Changes in Policy to Implement an Improved System

There are multiple changes in policy that are necessary in order to implement such a system. First, we need to increase the availability of mental health services in the community, which would reduce the trend of referring youth to the justice system with the goal of obtaining mental health treatment. In addition, among those youth whose mental health problems are directly related to their delinquent behavior—youth with

aggressive behavior problems, for example—readily available mental health treatment may serve as delinquency prevention measure. Finally, increased availability of community-based mental health programs would provide a place to divert delinquent youth who do not pose a high risk to society but are in need of mental health treatment, away from the justice system.

Second, we should create an effective diversion system to accurately assess and identify youth who have mental health needs and then divert them to the appropriate placement (i.e., emergency care, treatment in the community, or secure confinement with treatment). Diversion out of the juvenile justice system can potentially occur at two points:


At the pretrial stage brief, empirically based screening tools should be used to determine the level of risk to the community and degree of need for immediate mental health services. Youth with mental health needs who present a low risk to the community can potentially be diverted to the appropriate community agency that can then complete a more thorough assessment of the treatment needs of the youth. Youth who are in need of emergency mental health treatment can either be diverted to a facility providing psychiatric emergency care (if they present a low risk to the community) or placed in secure confinement with treatment.

At the adjudication stage, more comprehensive and individualized mental health assessments should serve to identify youth who may best be rehabilitated in a non-secure community placement versus those who are in need of mental health treatment within a secure setting, due to their potential threat to society.

Third, we need to carefully define what constitutes “treatment” in the juvenile justice system. Research points to several treatment models that are effective in treating juvenile offenders with mental health needs.

Community-based treatments involve the youth’s family and focus on developing skills for interacting with others in a positive way. Examples include Functional Family Therapy, Multidimensional Treatment Foster Care, and Multisystemic Therapy.

Functional Family Therapy is a short-term, home-based program that targets at-risk youth ages eleven to eighteen. The program focuses on helping families build better problem-solving skills, increasing emotional connectedness between parents and children, and providing parents with strategies to provide structure, guidance, and limit setting for their children.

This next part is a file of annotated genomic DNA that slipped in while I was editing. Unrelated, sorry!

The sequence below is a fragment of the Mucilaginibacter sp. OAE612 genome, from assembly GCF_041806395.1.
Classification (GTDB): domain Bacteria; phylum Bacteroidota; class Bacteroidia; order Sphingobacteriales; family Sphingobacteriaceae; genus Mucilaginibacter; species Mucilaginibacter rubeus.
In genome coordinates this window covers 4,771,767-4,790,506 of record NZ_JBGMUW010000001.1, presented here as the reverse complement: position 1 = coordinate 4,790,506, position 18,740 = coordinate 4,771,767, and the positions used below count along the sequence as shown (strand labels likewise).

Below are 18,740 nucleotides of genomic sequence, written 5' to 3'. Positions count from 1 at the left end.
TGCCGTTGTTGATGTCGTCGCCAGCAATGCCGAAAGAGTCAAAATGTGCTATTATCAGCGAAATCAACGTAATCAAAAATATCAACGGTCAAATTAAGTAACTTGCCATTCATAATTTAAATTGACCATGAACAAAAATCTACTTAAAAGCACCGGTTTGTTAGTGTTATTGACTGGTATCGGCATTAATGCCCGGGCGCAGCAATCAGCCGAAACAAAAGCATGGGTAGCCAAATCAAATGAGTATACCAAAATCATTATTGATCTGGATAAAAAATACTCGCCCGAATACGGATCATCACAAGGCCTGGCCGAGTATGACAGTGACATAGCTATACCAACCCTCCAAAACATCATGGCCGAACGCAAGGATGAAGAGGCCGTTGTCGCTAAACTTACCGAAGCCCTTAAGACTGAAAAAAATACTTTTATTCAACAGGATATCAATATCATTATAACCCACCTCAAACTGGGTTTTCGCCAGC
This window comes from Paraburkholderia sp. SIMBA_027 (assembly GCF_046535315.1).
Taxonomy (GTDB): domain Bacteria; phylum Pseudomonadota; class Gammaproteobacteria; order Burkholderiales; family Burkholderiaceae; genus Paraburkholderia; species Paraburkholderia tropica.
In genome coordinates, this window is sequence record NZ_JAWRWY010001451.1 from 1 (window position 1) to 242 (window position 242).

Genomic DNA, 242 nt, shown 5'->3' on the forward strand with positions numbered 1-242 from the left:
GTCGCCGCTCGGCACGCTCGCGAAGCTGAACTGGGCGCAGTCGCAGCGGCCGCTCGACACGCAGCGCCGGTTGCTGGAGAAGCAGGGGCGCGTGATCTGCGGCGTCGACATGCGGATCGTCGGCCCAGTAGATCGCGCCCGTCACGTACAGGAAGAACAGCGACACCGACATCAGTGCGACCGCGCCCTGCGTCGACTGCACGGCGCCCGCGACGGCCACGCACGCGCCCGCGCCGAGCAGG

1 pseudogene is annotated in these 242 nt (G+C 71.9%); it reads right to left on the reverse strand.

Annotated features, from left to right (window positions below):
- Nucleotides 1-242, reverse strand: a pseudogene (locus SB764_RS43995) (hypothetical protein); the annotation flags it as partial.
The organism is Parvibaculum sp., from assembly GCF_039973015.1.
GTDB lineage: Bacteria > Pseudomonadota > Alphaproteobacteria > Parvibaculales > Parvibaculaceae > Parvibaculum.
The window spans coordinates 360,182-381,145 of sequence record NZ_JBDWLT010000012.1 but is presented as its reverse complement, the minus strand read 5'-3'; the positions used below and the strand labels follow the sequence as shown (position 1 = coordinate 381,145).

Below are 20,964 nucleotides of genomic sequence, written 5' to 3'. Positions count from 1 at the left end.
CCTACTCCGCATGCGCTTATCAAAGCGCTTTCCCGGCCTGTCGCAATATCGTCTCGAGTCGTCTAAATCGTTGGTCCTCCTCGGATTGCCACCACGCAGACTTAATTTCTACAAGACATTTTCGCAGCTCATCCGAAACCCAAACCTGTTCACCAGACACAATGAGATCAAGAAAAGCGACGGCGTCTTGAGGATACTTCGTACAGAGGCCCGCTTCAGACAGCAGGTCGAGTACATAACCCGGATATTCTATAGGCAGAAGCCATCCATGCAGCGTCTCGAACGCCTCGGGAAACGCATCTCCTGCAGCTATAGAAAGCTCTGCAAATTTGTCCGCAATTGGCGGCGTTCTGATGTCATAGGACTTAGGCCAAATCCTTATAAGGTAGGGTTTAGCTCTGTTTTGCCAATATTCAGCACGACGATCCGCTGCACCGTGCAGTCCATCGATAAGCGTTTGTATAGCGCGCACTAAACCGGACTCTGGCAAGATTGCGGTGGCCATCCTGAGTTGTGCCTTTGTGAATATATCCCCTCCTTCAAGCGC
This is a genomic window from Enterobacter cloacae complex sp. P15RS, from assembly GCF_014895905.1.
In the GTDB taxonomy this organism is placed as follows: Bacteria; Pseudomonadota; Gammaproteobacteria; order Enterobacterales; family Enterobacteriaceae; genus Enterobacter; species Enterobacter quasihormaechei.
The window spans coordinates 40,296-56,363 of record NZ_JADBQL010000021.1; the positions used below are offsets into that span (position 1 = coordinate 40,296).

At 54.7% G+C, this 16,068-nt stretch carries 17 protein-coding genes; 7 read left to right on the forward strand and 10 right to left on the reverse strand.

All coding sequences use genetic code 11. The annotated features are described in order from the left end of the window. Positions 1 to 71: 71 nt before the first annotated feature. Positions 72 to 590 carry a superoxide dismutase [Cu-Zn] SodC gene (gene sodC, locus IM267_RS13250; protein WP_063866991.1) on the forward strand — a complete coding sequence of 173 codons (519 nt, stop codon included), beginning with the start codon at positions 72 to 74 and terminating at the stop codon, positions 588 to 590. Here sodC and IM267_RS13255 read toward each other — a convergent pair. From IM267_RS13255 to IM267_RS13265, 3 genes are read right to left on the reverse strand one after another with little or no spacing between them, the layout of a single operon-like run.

Multidimensional Treatment Foster Care trains foster parents in behavior management techniques, allows only one youth to be placed with the family at a time, and requires increased supervision of the youth. The foster parents are provided with intensive supervision and

support in the form of weekly groups and daily phone calls, as well as increased financial compensation.

o Multisystemic Therapy (MST) is a family-based approach that helps parents to effectively manage youth’s behavior problems, engages multiple systems that surround the youth (such as the school and community), and provides training in effective parenting strategies. MST therapists are also on call for emergency services.

Skill-based, time-limited treatment approaches, such as Cognitive Behavioral Therapy, focus on developing social awareness and teach strategies to help youth delay responding, problem-solve more effectively, and manage anger and aggression.


Specialized clinical units operate within juvenile correctional facilities for t he small number of delinquent youth who have severe and chronic mental health problems and must be placed in secure confinement due to violent behavior. Clinical units separate youth with serious mental disorders from the general correctional population and provide them with specialized clinical services from mental health professionals.

Finally, for those youth who require juvenile justice supervision and mental health treatment, we must not stop delivering care just because the teen is no longer part of the juvenile justice system. Youth in the juvenile justice system with mental health needs should receive appropriate aftercare through coordination with community agencies when their juvenile justice involvement ends. The overarching goal is to move toward a system that breaks down the boundaries between agencies and blends their resources, in order to better serve this population of youth who have multiple needs and who, therefore, require the attention of multiple systems.

Adapted from “Adolescent Offenders with Mental Disorders” by Thomas Grisso and “Prevention and Intervention Programs for Juvenile Offenders” by Peter Greenwood, in The Future of Children: Juvenile Justice, Volume 18, Number 2, Fall 2008. www.futureofchildren.org. This “Highlight” was prepared by Hilary Hodgdon.